Some rulings have brought hope for the Iraqi victims of abuses. In July 2011, the European Court of Human Rights issued a landmark judgement in the universal application of human rights in a case involving the killings of Iraqi civilians by UK soldiers. The court held that Britain had violated the European Convention on Human Rights in its failure to adequately investigate its soldiers’ abuses in Iraq during the occupation.
Moreover, the British Court of Appeal has agreed to start hearing demands for a public inquiry about grave allegations of torture and inhuman and degrading treatment by British soldiers and interrogators in Iraq. The ruling is important, as the British government will be obliged to accept that human rights law applies to its acts anywhere in the world and that its soldiers are duty-bound to protect civilians.
Also in 2011, a judge in Spain announced plans to question Iraqi Prime Minister Nuri Al-Maliki and three Iraqi military officers in a probe into the deaths of 34 people at an Iranian exile camp in Iraq. Spain launched an independent probe into the 2009 deaths of the Iranian exiles under the universal justice doctrine which it says allows it to prosecute grave crimes committed in other countries.
Under the Spanish ruling, Al-Maliki will be “automatically summoned” to appear before the court when his term as prime minister ends and his judicial immunity expires. The ruling by the Spanish court is supremely important, and its significance lies in making it clear that Spanish national human rights obligations do not end at the country’s borders.
As expected, the United States, which is not a party to the International Criminal Court or to the Geneva Conventions that provide protection to the civilians under occupation or during military operations, has routinely claimed immunity for its soldiers and sometimes for foreign security guards working in Iraq as well.
Only a few low-ranking American soldiers have faced trials for various crimes in Iraq, and the US judiciary has repeatedly refused to back attempts to have the courts open investigations into potential American war crimes in the country.
In 2011, the US Supreme Court ruled that a group of former detainees at the infamous Abu Ghraib Prison in Iraq would not be able to sue military contractors who had participated in torture and other illegal acts of abuse at the US-run detention facility in 2003 and 2004.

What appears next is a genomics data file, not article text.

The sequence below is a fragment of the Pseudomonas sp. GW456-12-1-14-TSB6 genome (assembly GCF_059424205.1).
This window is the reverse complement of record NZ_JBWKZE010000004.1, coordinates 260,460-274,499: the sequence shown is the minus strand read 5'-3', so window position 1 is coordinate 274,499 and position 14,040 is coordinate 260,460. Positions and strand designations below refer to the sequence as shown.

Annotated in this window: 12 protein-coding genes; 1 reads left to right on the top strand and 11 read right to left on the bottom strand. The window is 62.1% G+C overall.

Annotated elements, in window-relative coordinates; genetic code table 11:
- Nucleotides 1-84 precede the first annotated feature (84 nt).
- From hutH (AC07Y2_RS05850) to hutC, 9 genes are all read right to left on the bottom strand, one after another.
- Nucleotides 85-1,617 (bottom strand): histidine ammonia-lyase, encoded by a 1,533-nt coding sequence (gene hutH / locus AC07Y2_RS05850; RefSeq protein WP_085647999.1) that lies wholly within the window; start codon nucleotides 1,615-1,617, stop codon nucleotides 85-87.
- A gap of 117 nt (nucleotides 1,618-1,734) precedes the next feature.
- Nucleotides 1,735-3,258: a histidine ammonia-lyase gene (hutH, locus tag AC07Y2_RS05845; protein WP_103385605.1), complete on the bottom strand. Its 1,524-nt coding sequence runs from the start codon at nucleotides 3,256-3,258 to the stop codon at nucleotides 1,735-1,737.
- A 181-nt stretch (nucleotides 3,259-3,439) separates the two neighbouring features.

The case of 250 former Abu Ghraib detainees raised the issue of whether private contractors hired by the US military to perform services in a conflict zone may be held accountable for participating in acts of torture and other war crimes.
Evidence from the Chilcot Inquiry had suggested that Blair and his entourage had deceived the British cabinet and public opinion on Iraq by producing “sexed-up” intelligence information to justify the war on Iraq.
However, by now withholding essential information, there is increasing doubt that the Chilcot Inquiry will be able to provide an account of the events that led to the war and identify lessons to guide future British foreign policy decision-making, as is required by its mandate. 
It goes without saying that such an outcome will not satisfy the Iraqi families that lost members to this conflict and the thousands of Iraqis who were subjected to vicious mass crimes during the US occupation and its aftermath. The invasion triggered so much horrific and untold calamities, and allowed the atrocities to grow to such a scale, that they have since plagued Iraq with apparently unstoppable abuses.
Even after the occupation ended, the Iraqi authorities failed to resolve a number of high-profile killings and bring the perpetrators to justice, raising fears that impunity is becoming the norm in Iraq. The Iraqi parliament and successive governments have demonstrated their insensitivity towards considering bringing justice to the victims of Saddam’s era and to those of the US-led invasion and sectarian bloodshed that followed.
There has been much talk over the last few years about how the Iraqi people need justice. But in order to have justice, they need first to establish the full account of the truth of the war in order to fight events in court. In this context, the UK Chilcot Inquiry seems to be just another pointless endeavour that is not expected to help those who seek either truth or justice.